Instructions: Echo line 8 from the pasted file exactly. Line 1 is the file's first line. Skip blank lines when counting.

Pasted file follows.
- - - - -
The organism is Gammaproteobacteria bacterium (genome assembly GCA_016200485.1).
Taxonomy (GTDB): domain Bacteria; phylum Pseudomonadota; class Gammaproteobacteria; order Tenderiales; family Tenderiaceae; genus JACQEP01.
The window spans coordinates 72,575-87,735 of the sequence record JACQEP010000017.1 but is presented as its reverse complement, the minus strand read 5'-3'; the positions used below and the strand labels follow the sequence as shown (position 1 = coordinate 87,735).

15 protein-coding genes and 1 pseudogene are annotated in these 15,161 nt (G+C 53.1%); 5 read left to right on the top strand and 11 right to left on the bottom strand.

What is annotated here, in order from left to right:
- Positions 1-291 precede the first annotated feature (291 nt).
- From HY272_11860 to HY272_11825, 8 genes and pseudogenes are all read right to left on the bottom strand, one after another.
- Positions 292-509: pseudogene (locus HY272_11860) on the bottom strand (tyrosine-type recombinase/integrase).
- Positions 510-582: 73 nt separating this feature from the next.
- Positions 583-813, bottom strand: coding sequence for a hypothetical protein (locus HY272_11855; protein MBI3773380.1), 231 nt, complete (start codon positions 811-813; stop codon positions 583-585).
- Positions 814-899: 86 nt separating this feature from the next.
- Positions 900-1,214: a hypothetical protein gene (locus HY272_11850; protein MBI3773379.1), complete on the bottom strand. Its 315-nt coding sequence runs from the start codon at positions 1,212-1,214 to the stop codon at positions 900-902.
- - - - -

- Positions 292-509: pseudogene (locus HY272_11860) on the bottom strand (tyrosine-type recombinase/integrase).